Population growth rates of Antarctic and temperate isolates of the microflagellate Heteromita globosa Stein and of the ciliate Colpoda cucullus Müller were determined during incubation both under constant 3.5° and 8.0°C, and under temperature regimes fluctuating on 24-hour cycles, between 0° and 15°C, to simulate Antarctic microclimates. Fluctuating temperatures did not inhibit growth. No growth of Colpoda occurred at 3.5°C. It is suggested that successful growth in nature depends upon the microclimate providing sufficient degree-hours per day above encystment/excystment threshold temperature (+1.5°C for Heteromita about +4°C for Colpoda). The minimum number of degree-hours above threshold needed for growth of Colpoda is estimated to lie between 48 and 96. Monitored microclimates in the maritime Antarctic do not provide enough degree-hours per day, though subantarctic microclimates are more favourable, as may be exceptionally warm localities in the continental Antarctic where daily insolation is high in summer. These data are consistent with the recorded presence of Colpoda spp. in the subantarctic and rarely in the continental Antarctic, and their absence from the maritime Antarctic.
continue reading » ShareShareSharePrintMailGooglePinterestDiggRedditStumbleuponDeliciousBufferTumblr As CUNA’s Chief Advocacy Officer Ryan Donovan tells it, advocacy is a process.In 2019, America’s credit unions will build on a process that brought them nearly unprecedented success in 2018. CUNA stood tall for America’s credit unions in 2018 with the passage of S. 2155, the Economic Growth, Regulatory Relief and Consumer Protection Act, as the year’s advocacy highlight.Donovan says 2018’s advocacy results validated CUNA’s 360-degree advocacy approach—a grassroots strategy that fosters engagement from system players at all levels from every direction.As evidence of the success of that grassroots strategy CUNA greets a 116th Congress that, while radically divided by almost every measure, represents what Ryan describes as “credit union majority.”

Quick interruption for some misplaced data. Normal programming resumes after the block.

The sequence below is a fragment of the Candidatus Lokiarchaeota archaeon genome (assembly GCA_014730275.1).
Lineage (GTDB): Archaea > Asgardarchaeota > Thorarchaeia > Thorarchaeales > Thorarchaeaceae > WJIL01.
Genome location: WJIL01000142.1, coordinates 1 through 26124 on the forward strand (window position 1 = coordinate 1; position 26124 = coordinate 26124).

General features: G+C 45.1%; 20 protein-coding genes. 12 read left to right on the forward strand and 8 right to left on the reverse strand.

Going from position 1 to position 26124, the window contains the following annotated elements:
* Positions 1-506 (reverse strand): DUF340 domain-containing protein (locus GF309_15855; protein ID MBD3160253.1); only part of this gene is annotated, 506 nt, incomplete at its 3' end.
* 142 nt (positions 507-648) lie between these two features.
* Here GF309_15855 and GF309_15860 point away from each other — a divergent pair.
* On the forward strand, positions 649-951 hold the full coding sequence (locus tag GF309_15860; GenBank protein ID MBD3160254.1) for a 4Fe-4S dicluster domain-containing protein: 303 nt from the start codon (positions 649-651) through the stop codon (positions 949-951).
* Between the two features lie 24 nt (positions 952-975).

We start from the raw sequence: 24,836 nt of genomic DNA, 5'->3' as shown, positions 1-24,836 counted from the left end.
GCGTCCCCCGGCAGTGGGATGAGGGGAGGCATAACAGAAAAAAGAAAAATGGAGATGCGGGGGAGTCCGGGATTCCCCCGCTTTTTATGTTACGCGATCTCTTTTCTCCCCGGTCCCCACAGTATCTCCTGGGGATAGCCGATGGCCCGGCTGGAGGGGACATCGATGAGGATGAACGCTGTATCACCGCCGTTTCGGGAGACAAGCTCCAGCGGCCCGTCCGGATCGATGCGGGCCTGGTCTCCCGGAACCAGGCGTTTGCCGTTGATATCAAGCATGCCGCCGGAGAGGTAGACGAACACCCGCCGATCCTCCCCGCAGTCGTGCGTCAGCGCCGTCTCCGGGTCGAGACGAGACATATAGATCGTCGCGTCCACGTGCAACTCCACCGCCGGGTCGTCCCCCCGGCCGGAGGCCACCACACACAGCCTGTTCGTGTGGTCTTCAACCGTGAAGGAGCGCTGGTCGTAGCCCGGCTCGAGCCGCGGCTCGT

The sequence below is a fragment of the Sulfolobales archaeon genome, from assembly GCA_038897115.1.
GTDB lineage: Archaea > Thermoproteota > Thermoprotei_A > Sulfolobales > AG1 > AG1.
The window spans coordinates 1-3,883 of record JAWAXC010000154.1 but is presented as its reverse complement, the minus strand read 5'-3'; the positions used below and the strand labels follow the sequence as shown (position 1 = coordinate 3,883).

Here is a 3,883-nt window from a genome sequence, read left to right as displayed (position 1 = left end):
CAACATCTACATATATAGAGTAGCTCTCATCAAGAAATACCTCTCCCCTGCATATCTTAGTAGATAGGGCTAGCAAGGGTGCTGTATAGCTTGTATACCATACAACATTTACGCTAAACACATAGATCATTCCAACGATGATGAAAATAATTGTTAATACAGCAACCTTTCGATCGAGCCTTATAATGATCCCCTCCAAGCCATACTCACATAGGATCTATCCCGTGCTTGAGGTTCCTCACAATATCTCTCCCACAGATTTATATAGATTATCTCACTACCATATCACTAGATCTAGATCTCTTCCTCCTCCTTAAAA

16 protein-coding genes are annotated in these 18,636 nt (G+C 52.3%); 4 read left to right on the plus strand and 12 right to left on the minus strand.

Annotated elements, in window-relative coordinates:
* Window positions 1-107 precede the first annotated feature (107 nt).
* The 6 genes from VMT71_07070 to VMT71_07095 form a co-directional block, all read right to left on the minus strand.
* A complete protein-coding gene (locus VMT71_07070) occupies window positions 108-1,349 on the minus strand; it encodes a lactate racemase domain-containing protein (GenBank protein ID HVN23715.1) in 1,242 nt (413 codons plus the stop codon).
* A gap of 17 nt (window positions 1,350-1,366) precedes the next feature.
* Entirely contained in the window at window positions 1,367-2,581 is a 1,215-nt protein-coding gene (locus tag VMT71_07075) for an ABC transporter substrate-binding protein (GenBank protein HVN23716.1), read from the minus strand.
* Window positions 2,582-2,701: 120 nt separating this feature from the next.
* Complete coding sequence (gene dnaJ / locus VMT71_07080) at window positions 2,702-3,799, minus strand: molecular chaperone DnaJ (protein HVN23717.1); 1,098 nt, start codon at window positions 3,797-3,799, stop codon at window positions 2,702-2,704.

JACKSONVILLE, Fla. — April Carson received an inbounds pass and turned quickly to head up the court only for the Jacksonville guard to smack her head into the shoulder of Syracuse guard Diamond Henderson.Henderson, with her arms square and standing straight, drew the charge. Carson couldn’t believe the call, and received a technical foul for yelling “What!” at an official.Syracuse small forward Brianna Butler sank two technical free throws that gave Syracuse a 28-point lead just minutes into the second half.It was that combination of Henderson and Butler that sparked No. 23 SU (3-0) to a 77-61 victory over Jacksonville (1-3) on Saturday in front of 576 at Swisher Gymnasium. Henderson scored 13 of her 14 points in the first half, and Butler finished with 16 points in 18 minutes.“We all just came out with a lot of energy,” Butler said. “Our defense pushed and our offense was able to knock down shots.”AdvertisementThis is placeholder textAll 12 players who dressed for the Orange made an appearance in the first half. Briana Day won an uncontested opening tipoff, and made two layups in an 8-0 SU run to start the game.Syracuse point guard Alexis Peterson diced into the paint with ease, and the SU defense forced four turnovers in the opening two and a half minutes.But after a Jacksonville timeout, the Dolphins went on a run of their own. The home-team fans at Swisher – an arena that sits just a few thousand – rallied when Jacksonville took a 13-11 lead behind five points apiece from Loliya Briggs and Sherranda Reddick.But from there, SU went on a 15-0 run spearheaded by Butler and Henderson. Butler, who is still recovering from a bruised left knee she injured two weeks ago in practice, sank a 3 from the right corner to give the Orange a 14-13 lead – a lead it didn’t relinquish.“Bri shot the ball well. She has to make 3s for us to be effective,” Syracuse head coach Quentin Hillsman said. “She spaced the floor and really helped us get this win tonight.”Henderson scored the team’s next eight points, two free throws followed by two 3 pointers. The Tennessee Tech transfer Henderson hit another 3 at the 7:32 mark of the first half to give the Orange a 31-18 lead.On SU’s next possession, guard Maggie Morrison won a battle on the floor for a loose ball and kicked it out to Henderson. As Henderson rose to shoot, a fan sitting courtside said loudly, “Buckets.”Henderson’s contested pull-up jumper dropped through the net to extend the Orange lead to 33-18.“It reminds you of AAU times and the high school days,” Henderson said. “I always love playing in a small gym. You really get to hear the crowd.”Butler hit another 3 and a jump shot to give SU a 43-21 lead at the half.“My teammates were able to find me and I was just getting in a groove early,” Butler said.But in the second half, Butler played just five minutes. Henderson shot 0-of-6 from the field after sitting on the bench for a 4:41 stretch of the second half.Butler made her last contribution to the blowout with 15:13 left in the game, sinking a pair of free throws to stretch SU’s lead to 53-25. When Henderson left the game with 3:58 left, SU led by 28.SU’s advantage grew to 30 points in the middle of the second half, and the Orange didn’t allow the Dolphins to come within 20 until there was 1:01 was left in the game. By then, Butler and Henderson’s days were done. They had already run the Dolphins off their own court.“We competed to the utmost today,” Henderson said. “We came in, and we didn’t want to be down in the first few minutes like we were (against Fordham and Duquesne). We came out more aggressive tonight.” Comments Published on November 22, 2014 at 9:01 pm Contact Josh: [email protected] Facebook Twitter Google+